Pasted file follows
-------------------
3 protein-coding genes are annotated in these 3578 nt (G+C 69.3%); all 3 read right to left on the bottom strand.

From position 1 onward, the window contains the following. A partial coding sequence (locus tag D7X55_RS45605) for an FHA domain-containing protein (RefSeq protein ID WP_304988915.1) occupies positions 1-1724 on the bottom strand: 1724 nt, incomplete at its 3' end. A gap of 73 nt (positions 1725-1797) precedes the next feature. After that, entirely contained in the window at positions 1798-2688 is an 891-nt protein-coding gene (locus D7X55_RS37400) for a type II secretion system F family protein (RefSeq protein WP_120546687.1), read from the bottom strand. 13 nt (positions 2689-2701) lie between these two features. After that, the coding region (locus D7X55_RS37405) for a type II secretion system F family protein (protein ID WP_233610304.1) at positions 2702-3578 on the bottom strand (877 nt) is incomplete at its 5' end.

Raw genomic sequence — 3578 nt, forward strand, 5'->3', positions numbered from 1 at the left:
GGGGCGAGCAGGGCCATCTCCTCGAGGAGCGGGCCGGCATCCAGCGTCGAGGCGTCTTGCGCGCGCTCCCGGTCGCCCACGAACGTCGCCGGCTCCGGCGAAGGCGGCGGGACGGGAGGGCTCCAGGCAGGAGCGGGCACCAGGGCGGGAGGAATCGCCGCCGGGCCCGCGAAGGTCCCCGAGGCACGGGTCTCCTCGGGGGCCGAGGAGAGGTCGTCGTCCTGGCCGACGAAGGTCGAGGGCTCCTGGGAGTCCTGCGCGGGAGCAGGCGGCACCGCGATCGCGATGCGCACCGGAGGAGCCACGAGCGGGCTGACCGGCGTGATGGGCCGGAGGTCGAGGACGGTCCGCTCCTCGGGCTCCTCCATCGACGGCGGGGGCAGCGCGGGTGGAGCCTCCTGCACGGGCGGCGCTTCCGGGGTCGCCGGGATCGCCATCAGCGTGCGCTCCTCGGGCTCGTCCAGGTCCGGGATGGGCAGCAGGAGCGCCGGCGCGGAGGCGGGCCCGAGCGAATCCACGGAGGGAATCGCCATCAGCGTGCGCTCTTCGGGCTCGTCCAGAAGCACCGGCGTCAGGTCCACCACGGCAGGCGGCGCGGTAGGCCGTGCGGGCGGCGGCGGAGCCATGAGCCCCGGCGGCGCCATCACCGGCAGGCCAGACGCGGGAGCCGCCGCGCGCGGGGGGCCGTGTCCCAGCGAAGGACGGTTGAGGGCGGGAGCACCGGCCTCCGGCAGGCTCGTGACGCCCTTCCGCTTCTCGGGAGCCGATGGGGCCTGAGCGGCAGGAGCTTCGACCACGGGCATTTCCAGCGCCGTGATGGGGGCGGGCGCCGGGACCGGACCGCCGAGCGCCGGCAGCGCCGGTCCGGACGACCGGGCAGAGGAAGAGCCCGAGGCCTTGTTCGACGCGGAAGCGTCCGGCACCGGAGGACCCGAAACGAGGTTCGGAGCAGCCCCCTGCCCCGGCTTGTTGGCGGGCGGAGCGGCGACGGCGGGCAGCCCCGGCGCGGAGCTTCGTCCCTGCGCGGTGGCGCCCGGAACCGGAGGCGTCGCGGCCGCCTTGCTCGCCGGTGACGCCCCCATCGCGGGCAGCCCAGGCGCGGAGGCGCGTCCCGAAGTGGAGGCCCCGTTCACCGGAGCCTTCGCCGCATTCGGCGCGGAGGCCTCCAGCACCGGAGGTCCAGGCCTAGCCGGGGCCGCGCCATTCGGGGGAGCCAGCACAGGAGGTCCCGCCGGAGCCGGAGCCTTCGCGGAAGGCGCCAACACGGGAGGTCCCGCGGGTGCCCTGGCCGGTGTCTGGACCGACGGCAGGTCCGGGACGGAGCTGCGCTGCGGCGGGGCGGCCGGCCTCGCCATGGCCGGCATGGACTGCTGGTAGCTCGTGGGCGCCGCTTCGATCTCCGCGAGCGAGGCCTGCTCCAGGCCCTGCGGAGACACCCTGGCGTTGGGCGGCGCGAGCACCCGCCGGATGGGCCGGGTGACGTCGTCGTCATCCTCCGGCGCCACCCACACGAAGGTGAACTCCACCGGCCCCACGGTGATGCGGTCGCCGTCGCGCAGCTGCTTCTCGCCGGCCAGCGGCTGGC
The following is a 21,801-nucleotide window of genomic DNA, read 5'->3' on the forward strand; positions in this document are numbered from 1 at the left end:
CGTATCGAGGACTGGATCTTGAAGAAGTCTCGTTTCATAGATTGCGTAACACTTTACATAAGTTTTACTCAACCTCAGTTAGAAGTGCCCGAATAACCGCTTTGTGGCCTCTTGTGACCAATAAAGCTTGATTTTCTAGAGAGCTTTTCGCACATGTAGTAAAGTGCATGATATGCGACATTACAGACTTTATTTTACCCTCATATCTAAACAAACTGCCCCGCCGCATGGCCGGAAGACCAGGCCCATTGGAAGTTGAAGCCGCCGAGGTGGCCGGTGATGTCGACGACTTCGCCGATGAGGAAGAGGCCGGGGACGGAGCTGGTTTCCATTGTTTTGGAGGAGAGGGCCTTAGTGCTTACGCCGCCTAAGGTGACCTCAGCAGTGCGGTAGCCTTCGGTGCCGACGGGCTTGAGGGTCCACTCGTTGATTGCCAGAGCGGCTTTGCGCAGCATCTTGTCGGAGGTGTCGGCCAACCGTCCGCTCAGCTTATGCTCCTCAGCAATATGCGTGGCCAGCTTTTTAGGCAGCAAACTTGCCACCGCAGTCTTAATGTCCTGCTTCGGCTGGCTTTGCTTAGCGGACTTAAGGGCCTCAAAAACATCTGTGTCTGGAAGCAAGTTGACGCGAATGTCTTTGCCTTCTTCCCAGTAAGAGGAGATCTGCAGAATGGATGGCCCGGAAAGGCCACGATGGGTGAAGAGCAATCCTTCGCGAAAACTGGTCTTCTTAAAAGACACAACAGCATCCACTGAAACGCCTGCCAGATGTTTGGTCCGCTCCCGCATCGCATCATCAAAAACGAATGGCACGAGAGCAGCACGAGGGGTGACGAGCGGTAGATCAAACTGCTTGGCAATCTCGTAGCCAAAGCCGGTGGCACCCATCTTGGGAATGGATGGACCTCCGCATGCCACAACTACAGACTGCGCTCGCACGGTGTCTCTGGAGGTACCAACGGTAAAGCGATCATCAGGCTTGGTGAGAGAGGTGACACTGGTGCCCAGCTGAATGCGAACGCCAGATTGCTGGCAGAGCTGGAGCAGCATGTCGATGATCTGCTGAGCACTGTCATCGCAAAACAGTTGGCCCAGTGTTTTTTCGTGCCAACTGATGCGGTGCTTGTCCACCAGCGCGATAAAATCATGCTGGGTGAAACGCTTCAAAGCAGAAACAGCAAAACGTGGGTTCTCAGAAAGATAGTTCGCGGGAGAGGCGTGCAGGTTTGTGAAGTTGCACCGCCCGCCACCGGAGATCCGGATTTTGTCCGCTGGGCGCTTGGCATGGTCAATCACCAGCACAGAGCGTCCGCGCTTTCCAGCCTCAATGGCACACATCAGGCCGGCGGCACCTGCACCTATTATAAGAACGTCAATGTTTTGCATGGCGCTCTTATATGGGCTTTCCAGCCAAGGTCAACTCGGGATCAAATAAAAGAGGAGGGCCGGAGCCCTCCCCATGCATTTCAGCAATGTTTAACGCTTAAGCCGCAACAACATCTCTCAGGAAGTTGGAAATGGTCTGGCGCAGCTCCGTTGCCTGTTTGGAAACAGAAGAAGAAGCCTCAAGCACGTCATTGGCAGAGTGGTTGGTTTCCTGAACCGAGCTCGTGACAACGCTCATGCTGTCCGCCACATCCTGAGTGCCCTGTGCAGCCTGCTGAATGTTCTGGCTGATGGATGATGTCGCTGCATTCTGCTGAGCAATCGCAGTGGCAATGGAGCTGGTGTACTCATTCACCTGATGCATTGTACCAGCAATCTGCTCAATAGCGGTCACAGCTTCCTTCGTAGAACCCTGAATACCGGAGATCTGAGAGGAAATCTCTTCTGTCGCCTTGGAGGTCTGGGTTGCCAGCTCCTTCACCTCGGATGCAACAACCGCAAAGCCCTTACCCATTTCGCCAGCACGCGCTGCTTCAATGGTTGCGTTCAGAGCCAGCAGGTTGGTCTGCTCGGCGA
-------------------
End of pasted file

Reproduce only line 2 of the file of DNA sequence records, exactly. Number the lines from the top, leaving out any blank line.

From position 1 onward, the window contains the following. A partial coding sequence (locus tag D7X55_RS45605) for an FHA domain-containing protein (RefSeq protein ID WP_304988915.1) occupies positions 1-1724 on the bottom strand: 1724 nt, incomplete at its 3' end. A gap of 73 nt (positions 1725-1797) precedes the next feature. After that, entirely contained in the window at positions 1798-2688 is an 891-nt protein-coding gene (locus D7X55_RS37400) for a type II secretion system F family protein (RefSeq protein WP_120546687.1), read from the bottom strand. 13 nt (positions 2689-2701) lie between these two features. After that, the coding region (locus D7X55_RS37405) for a type II secretion system F family protein (protein ID WP_233610304.1) at positions 2702-3578 on the bottom strand (877 nt) is incomplete at its 5' end.